Stepwise regression
b = stepwisefit(X,y)
[b,se,pval,inmodel,stats,nextstep,history] = stepwisefit(...)
[...] = stepwisefit(X,y,param1
,val1
,param2
,val2
,...)
b = stepwisefit(X,y)
uses a stepwise method
to perform a multilinear regression of the response values in the nby1
vector y
on the p predictive
terms in the nbyp matrix X
.
Distinct predictive terms should appear in different columns of X
.
b
is a pby1 vector of
estimated coefficients for all of the terms in X
.
The stepwisefit
function calculates the coefficient
estimate values in b
as follows:
If a term is not in the final model, then the corresponding
coefficient estimate in b
results from adding only
that term to the predictors in the final model.
If a term is in the final model, then the coefficient
estimate in b
for that term is a result of the
final model, that is stepwise
does not consider
the terms it excluded from the model while computing these values.
Note:

stepwisefit
treats NaN
values
in either X
or y
as missing
values, and ignores them.
[b,se,pval,inmodel,stats,nextstep,history] = stepwisefit(...)
returns
the following additional information:
se
— A vector of standard
errors for b
pval
— A vector of pvalues
for testing whether elements of b
are 0
inmodel
— A logical vector,
with length equal to the number of columns in X
,
specifying which terms are in the final model
stats
— A structure of additional
statistics with the following fields. All statistics pertain to the
final model except where noted.
source
— The character vector 'stepwisefit'
dfe
— Degrees of freedom
for error
df0
— Degrees of freedom
for the regression
SStotal
— Total sum of squares
of the response
SSresid
— Sum of squares
of the residuals
fstat
— Fstatistic
for testing the final model vs. no model (mean only)
pval
— p value
of the Fstatistic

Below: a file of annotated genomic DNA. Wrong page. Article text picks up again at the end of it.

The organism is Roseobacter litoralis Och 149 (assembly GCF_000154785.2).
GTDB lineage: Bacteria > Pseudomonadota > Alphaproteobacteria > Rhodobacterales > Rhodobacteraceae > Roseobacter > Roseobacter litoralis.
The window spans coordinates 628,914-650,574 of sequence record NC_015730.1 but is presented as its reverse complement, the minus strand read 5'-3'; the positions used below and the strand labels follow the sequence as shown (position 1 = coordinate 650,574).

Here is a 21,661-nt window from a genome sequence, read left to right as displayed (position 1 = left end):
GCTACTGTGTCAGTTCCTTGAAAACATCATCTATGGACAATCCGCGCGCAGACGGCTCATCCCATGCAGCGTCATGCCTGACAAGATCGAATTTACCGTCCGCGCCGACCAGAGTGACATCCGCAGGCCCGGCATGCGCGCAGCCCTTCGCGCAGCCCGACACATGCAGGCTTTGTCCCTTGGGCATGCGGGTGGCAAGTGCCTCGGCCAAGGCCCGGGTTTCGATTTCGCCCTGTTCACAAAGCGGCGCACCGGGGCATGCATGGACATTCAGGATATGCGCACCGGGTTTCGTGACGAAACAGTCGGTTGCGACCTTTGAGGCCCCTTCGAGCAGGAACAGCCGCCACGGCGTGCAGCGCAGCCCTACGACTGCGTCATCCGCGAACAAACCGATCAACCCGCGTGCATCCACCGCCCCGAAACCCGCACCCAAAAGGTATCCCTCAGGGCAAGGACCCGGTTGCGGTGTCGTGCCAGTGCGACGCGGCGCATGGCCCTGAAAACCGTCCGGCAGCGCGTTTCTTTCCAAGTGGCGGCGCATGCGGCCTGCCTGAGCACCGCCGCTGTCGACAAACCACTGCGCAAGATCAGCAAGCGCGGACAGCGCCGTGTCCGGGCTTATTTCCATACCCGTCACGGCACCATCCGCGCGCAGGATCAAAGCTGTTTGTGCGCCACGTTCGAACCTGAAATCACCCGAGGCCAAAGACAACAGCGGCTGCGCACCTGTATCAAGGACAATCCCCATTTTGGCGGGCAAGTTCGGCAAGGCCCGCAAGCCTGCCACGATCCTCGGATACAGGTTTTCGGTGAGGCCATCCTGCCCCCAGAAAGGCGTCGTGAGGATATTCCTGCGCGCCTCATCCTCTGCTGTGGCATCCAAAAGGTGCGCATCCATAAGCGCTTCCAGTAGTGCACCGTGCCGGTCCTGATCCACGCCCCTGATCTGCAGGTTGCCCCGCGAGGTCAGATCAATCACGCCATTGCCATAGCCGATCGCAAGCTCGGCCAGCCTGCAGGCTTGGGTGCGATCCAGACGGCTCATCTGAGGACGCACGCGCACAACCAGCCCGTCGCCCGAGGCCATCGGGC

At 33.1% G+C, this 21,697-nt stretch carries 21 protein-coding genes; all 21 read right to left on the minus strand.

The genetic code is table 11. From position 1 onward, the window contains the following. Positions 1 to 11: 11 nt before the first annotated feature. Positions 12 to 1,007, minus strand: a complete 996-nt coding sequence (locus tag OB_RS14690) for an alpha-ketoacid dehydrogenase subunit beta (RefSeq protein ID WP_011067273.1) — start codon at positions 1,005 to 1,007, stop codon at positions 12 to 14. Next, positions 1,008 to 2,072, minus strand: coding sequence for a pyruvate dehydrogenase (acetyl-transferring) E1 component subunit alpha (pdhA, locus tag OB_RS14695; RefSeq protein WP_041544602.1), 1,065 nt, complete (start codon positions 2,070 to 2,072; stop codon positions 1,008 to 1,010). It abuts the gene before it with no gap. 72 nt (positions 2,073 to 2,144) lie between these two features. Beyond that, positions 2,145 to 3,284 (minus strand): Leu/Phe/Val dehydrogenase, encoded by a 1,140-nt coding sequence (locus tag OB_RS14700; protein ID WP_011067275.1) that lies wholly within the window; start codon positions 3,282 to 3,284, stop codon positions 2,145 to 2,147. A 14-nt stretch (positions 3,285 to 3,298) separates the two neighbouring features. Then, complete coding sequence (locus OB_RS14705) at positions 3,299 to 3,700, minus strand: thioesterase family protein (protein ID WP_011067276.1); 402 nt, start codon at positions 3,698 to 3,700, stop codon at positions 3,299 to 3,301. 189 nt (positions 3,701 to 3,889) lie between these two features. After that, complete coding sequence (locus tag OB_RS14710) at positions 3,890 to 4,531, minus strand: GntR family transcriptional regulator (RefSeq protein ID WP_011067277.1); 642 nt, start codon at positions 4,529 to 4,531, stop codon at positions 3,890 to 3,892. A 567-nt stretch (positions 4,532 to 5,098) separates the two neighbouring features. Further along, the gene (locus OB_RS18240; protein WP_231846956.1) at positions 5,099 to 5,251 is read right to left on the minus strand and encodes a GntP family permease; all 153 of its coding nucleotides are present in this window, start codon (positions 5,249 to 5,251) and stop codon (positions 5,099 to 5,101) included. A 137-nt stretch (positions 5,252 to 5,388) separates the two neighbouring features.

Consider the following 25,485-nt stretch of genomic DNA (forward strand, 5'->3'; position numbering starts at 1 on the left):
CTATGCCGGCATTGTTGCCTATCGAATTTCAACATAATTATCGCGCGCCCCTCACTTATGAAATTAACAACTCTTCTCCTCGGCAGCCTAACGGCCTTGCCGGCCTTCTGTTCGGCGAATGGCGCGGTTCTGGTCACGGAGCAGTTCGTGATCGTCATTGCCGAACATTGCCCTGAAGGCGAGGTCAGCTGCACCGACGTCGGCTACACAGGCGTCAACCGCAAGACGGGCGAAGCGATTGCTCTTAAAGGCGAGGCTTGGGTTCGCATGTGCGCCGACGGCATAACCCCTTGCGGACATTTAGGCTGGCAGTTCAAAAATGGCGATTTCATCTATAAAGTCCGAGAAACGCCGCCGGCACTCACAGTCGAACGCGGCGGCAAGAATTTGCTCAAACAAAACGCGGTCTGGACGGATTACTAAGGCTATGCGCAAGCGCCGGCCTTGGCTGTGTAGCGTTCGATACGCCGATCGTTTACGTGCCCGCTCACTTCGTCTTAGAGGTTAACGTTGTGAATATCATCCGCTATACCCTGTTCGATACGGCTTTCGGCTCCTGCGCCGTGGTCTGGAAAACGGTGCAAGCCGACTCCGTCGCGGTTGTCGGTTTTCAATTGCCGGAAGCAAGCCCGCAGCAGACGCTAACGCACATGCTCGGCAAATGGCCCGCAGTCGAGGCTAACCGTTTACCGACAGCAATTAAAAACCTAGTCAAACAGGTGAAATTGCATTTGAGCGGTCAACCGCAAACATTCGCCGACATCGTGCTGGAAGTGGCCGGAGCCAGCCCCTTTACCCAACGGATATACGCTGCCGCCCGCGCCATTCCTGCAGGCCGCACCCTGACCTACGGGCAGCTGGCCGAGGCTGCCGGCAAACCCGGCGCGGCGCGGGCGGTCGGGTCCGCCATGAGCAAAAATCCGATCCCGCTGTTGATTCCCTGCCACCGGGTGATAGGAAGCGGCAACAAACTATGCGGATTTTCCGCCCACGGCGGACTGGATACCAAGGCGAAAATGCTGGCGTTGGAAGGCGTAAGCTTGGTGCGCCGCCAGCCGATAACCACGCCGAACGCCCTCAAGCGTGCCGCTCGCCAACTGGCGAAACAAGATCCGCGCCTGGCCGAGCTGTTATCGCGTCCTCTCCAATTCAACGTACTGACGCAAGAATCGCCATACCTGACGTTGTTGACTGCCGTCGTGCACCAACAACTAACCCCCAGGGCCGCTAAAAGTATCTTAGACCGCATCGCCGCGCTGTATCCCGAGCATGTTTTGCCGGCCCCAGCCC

rmse
— Root mean square
error
xr
— Residuals for predictors
not in the final model, after removing the part of them explained
by predictors in the model
yr
— Residuals for the response
using predictors in the final model
B
— Coefficients for terms
in final model, with values for a term not in the model set to the
value that would be obtained by adding that term to the model
SE
— Standard errors for
coefficient estimates
TSTAT
— t statistics
for coefficient estimates
PVAL
— pvalues
for coefficient estimates
intercept
— Estimated intercept
wasnan
— Indicates which
rows in the data contained NaN
values
nextstep
— The recommended
next step—either the index of the next term to move in or out
of the model, or 0
if no further steps are recommended
history
— Structure containing
information on steps taken, with the following fields:
B
— Matrix of regression
coefficients, where each column is one step, and each row is one coefficient.
rmse
— Root mean square
errors for the model at each step.
df0
— Degrees of freedom
for the regression at each step.
in
— Logical array indicating
which predictors are in the model at each step, where each row is
one step, and each column is one predictor.
[...] = stepwisefit(X,y,
specifies
one or more of the name/value pairs described in the following table.param1